As you know, I am very interested about the future of sport and sport marketing. So there couldn’t have been a better fit, when I was invited by Alan Seymour to chair the panel on “Fan Engagement and New Media” during the “Future of Sports” conference at the University of Northampton. In this blogpost I want to share what I’ve learned about the sport marketing future during my days in the UK.
Being a trending topic for almost two years now, gamification seems to have gripped marketers on a global level. Roughly said, during gamification fans interact with brands and get rewards in forms of virtual points, which can later be used in stores or signed merchandise. A good example is Fanpower, where football fans are engaged on a 24/7 basis and not just only on matchdays. I expect more and more sponsors to realize the gamification opportunities for their brands. Even more so of the official DFL license Fanpower now holds.
Demand and prices for advertising panels are high and new solutions desperately needed. AR offers an interesting solution. The likes of “Mixed Reality Marketing AG” are capable of using a ticket or stadium magazine to offer additional content and thus are creating new potential for sponsors. Imagine sitting in the ground and using the AR technology on your smartphone, when suddenly Lionel Messi or Mesut Özil would appear on your screen with a personal message. Check it out, but be fast about it!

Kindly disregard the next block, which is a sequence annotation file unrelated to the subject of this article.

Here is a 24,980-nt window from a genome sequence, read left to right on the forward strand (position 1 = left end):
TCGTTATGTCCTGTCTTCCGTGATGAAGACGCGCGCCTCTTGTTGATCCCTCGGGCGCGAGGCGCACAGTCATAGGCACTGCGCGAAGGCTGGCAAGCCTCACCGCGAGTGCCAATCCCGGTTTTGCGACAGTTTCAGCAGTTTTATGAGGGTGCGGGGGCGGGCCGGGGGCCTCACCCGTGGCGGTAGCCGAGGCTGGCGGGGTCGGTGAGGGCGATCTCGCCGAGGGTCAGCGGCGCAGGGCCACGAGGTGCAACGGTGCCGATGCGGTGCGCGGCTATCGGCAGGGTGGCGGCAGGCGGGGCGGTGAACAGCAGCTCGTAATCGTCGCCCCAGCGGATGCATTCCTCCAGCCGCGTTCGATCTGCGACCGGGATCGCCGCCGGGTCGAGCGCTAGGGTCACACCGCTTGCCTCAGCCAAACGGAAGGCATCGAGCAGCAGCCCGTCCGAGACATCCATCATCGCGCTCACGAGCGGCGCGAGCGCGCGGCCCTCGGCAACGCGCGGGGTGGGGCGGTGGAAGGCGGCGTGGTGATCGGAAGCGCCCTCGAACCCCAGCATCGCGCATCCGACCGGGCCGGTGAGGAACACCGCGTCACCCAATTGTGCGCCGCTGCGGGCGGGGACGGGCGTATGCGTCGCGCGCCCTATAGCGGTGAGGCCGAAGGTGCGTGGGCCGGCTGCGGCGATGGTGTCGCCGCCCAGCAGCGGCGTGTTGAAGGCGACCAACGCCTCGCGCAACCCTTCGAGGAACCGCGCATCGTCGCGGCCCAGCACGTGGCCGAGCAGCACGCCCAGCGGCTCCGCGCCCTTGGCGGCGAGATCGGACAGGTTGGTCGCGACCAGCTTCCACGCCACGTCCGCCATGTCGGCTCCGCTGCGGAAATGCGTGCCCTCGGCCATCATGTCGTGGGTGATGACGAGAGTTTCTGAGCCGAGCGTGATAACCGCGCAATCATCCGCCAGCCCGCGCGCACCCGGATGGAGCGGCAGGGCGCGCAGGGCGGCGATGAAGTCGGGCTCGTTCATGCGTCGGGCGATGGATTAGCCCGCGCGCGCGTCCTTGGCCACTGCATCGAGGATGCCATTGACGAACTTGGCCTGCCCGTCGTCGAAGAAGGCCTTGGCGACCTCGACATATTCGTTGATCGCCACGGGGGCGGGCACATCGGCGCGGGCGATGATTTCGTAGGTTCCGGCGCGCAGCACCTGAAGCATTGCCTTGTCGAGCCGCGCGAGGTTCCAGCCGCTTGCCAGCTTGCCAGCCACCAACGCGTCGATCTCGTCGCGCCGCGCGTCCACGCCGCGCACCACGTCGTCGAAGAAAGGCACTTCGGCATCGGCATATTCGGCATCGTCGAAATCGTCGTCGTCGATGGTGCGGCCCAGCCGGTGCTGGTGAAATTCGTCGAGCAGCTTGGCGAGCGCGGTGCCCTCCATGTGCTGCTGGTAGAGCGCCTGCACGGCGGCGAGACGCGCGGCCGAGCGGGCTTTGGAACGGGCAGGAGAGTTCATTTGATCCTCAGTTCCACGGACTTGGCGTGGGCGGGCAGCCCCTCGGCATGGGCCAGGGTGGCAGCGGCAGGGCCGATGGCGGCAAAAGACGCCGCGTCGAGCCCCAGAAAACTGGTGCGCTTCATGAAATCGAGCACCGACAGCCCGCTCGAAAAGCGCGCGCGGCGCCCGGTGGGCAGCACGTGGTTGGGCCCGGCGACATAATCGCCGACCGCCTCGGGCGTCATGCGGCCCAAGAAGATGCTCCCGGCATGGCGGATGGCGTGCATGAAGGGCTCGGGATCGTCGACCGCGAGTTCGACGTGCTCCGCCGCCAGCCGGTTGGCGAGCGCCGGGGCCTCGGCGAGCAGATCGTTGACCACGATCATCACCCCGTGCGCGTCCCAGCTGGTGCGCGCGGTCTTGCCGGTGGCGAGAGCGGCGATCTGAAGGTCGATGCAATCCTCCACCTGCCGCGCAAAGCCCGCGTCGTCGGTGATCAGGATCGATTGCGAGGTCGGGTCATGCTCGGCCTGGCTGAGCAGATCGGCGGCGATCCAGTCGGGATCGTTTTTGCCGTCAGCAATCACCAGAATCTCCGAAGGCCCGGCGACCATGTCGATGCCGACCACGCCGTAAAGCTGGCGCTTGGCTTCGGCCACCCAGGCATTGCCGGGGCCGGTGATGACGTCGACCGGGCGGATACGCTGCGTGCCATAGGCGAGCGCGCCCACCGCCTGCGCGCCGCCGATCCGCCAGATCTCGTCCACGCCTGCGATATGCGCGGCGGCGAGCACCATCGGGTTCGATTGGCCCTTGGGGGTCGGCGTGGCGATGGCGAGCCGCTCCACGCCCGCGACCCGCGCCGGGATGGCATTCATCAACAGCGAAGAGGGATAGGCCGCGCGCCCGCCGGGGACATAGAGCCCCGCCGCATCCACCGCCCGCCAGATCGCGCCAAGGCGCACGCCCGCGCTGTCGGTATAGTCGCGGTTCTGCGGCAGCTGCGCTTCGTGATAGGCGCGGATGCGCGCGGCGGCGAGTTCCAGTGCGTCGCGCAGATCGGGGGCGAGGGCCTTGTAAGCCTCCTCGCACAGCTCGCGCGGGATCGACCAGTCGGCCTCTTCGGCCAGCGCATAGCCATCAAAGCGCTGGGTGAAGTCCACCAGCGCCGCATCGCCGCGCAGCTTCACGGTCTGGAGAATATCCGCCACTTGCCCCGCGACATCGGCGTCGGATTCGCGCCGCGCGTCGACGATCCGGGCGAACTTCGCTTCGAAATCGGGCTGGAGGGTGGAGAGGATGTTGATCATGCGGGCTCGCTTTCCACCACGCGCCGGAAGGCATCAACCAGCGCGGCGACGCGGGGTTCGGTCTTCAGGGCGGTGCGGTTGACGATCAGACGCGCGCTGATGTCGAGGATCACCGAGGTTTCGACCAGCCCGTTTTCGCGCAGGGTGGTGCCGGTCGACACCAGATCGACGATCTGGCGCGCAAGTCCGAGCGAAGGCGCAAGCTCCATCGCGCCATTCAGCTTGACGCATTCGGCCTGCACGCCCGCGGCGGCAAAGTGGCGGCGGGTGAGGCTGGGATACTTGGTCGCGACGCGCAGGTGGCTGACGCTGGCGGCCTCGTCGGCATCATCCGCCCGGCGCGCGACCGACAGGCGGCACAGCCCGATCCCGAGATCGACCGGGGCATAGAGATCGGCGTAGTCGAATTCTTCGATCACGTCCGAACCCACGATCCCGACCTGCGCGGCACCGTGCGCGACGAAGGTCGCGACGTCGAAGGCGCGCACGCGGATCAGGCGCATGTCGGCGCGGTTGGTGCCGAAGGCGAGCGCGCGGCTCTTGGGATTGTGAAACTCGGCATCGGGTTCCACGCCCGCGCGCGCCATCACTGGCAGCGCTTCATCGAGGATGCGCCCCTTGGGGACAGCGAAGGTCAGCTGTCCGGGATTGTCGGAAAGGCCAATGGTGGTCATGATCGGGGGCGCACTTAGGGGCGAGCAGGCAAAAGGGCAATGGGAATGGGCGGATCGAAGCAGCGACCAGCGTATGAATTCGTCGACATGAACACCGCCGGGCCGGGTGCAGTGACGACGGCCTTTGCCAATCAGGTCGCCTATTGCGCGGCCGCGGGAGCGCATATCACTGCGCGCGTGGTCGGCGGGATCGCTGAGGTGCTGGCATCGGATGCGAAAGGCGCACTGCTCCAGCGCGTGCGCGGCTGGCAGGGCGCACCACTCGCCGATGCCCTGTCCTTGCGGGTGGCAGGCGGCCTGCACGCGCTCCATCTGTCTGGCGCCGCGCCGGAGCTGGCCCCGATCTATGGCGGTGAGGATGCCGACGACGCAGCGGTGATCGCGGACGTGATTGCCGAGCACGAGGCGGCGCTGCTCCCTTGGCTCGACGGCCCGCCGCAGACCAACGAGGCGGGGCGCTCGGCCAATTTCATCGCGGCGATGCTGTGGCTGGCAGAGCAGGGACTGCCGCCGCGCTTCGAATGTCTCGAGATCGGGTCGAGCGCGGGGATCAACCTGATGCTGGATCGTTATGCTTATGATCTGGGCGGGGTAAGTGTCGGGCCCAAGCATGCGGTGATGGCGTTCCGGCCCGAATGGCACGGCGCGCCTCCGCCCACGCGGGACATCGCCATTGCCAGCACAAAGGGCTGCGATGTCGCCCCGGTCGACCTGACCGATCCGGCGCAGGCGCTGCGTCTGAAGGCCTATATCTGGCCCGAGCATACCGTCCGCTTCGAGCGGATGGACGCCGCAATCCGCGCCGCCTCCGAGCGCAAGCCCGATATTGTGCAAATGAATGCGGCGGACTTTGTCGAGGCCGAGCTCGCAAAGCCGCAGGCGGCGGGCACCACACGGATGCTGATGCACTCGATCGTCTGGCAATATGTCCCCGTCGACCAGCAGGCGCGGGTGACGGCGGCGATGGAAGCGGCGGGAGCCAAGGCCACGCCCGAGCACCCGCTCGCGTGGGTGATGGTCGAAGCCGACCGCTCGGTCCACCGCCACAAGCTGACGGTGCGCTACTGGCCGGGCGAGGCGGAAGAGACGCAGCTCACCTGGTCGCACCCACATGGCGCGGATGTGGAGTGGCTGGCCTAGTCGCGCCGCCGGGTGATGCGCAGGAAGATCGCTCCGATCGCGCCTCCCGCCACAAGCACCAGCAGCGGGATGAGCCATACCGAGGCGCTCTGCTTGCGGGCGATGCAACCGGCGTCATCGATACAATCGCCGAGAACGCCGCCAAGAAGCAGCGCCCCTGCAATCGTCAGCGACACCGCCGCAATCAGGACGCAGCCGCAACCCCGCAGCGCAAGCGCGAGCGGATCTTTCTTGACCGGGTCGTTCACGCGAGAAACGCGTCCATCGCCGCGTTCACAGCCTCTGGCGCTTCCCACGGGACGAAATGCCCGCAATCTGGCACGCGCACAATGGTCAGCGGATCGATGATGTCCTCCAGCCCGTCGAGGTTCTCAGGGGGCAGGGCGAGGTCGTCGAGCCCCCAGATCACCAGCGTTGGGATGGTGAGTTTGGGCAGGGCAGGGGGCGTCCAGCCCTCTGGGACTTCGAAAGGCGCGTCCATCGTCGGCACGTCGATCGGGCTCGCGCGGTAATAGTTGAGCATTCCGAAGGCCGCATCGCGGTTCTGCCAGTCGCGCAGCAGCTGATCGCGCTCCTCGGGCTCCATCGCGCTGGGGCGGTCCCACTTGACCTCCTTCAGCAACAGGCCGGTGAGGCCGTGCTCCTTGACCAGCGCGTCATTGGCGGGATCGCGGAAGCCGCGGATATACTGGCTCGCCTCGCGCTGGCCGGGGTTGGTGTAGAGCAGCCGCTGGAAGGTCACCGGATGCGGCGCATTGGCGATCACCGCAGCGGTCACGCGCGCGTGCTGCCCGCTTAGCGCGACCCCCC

As Bill Sutton described in his tremendous keynote at the conference, team jerseys or kits are in high demand by fans. So why not linking their emotional relation to the clothing with sponsor content? Fans of Tampa Bay Lightning can already use their jersey for discounts in selected shops. Equipped with an RFID chip (which became infamous in Germany pre-WC 2006) the shirts can help sponsors to play a more important role in the fan’s every-day-life. At the moment, the technology seems to be too costly to be implemented on a wider scale, though.
Death of Season Tickets?
What do you do, when you invest time, money and emotion on your team but get almost nothing in return due to bad performances? You might reconsider your decision to renew the season ticket. Bill Sutton thinks that time share models like Hilton Honors will become more popular in the US leagues. More people think twice, before spending three hours at an NFL match and seeing the ball in play for approx. 15 mins only. “Venues, TV operators and the content has to change a lot, if they want to survive” says Sutton. The alternative is to buy a seat location, based on points system to up and downgrade.
The US sport market remains far ahead of other markets in the world, but has created certain individual problems which do not apply to other sports or countries. Emerging sports and young clubs often have no other choice than embracing social in media in order to attract fans, sponsors, money and media. But established clubs and sports need to think more about new sport marketing strategies, including gamification and augmented reality.
I’m happy to help, so do contact me now for new ideas on sport marketing!